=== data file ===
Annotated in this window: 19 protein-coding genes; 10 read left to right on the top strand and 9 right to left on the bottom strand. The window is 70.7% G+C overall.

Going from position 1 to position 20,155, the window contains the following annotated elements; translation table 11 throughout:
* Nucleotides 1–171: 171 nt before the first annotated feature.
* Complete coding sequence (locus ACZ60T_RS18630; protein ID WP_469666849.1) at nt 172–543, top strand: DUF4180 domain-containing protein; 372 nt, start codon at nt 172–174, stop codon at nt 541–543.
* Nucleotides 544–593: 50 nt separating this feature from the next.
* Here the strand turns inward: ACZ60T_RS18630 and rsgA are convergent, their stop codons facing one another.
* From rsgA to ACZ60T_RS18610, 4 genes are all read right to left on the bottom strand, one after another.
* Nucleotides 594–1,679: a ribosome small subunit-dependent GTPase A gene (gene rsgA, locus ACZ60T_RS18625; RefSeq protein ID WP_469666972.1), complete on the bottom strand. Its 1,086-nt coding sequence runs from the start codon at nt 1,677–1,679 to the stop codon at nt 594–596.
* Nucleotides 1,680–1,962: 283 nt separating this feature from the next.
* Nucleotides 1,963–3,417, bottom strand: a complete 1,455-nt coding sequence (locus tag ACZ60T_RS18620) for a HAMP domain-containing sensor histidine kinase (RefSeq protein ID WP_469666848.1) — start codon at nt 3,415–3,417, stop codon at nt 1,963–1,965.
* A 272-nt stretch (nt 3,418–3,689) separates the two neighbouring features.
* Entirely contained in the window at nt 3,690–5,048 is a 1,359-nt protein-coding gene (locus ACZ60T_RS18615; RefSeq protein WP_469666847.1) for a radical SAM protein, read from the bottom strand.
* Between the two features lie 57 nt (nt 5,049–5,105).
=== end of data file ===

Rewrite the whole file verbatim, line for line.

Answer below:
Annotated in this window: 19 protein-coding genes; 10 read left to right on the top strand and 9 right to left on the bottom strand. The window is 70.7% G+C overall.

Going from position 1 to position 20,155, the window contains the following annotated elements; translation table 11 throughout:
* Nucleotides 1–171: 171 nt before the first annotated feature.
* Complete coding sequence (locus ACZ60T_RS18630; protein ID WP_469666849.1) at nt 172–543, top strand: DUF4180 domain-containing protein; 372 nt, start codon at nt 172–174, stop codon at nt 541–543.
* Nucleotides 544–593: 50 nt separating this feature from the next.
* Here the strand turns inward: ACZ60T_RS18630 and rsgA are convergent, their stop codons facing one another.
* From rsgA to ACZ60T_RS18610, 4 genes are all read right to left on the bottom strand, one after another.
* Nucleotides 594–1,679: a ribosome small subunit-dependent GTPase A gene (gene rsgA, locus ACZ60T_RS18625; RefSeq protein ID WP_469666972.1), complete on the bottom strand. Its 1,086-nt coding sequence runs from the start codon at nt 1,677–1,679 to the stop codon at nt 594–596.
* Nucleotides 1,680–1,962: 283 nt separating this feature from the next.
* Nucleotides 1,963–3,417, bottom strand: a complete 1,455-nt coding sequence (locus tag ACZ60T_RS18620) for a HAMP domain-containing sensor histidine kinase (RefSeq protein ID WP_469666848.1) — start codon at nt 3,415–3,417, stop codon at nt 1,963–1,965.
* A 272-nt stretch (nt 3,418–3,689) separates the two neighbouring features.
* Entirely contained in the window at nt 3,690–5,048 is a 1,359-nt protein-coding gene (locus ACZ60T_RS18615; RefSeq protein WP_469666847.1) for a radical SAM protein, read from the bottom strand.
* Between the two features lie 57 nt (nt 5,049–5,105).